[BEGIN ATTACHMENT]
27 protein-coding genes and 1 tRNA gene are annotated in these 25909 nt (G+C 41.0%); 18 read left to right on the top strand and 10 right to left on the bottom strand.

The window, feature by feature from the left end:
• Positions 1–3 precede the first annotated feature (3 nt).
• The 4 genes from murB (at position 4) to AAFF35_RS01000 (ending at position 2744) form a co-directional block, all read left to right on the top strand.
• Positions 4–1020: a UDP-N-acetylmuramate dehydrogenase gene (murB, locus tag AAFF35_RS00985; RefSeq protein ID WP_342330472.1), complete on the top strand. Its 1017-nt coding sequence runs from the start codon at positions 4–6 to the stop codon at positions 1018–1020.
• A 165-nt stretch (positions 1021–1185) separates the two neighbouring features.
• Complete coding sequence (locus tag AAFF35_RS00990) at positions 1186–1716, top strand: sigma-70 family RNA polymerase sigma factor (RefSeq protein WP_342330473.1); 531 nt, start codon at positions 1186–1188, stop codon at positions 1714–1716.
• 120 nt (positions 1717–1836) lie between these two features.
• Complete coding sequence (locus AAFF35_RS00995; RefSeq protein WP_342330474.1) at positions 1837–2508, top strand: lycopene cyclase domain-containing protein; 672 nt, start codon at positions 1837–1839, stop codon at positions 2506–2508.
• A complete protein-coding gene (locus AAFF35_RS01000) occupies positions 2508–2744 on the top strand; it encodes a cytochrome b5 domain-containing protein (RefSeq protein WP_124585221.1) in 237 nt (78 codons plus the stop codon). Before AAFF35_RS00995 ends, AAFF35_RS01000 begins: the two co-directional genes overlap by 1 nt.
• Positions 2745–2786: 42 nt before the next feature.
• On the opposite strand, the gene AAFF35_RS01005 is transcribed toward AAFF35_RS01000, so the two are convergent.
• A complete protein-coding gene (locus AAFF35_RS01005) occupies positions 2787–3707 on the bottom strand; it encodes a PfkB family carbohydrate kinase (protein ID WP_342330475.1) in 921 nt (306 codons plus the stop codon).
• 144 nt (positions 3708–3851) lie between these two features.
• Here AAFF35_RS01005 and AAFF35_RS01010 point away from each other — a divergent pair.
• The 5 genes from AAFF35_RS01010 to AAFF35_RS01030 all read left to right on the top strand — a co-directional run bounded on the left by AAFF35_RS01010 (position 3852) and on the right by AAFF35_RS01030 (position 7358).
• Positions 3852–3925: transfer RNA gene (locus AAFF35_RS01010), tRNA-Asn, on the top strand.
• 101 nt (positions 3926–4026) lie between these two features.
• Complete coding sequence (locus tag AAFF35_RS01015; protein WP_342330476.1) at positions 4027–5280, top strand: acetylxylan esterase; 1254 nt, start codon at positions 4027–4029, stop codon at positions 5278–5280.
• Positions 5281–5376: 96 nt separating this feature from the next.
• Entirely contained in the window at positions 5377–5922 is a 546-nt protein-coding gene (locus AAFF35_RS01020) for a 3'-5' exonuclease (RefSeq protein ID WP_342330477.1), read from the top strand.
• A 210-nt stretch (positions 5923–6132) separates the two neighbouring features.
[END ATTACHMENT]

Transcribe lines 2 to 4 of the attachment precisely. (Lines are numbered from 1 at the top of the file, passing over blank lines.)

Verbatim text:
The window, feature by feature from the left end:
• Positions 1–3 precede the first annotated feature (3 nt).
• The 4 genes from murB (at position 4) to AAFF35_RS01000 (ending at position 2744) form a co-directional block, all read left to right on the top strand.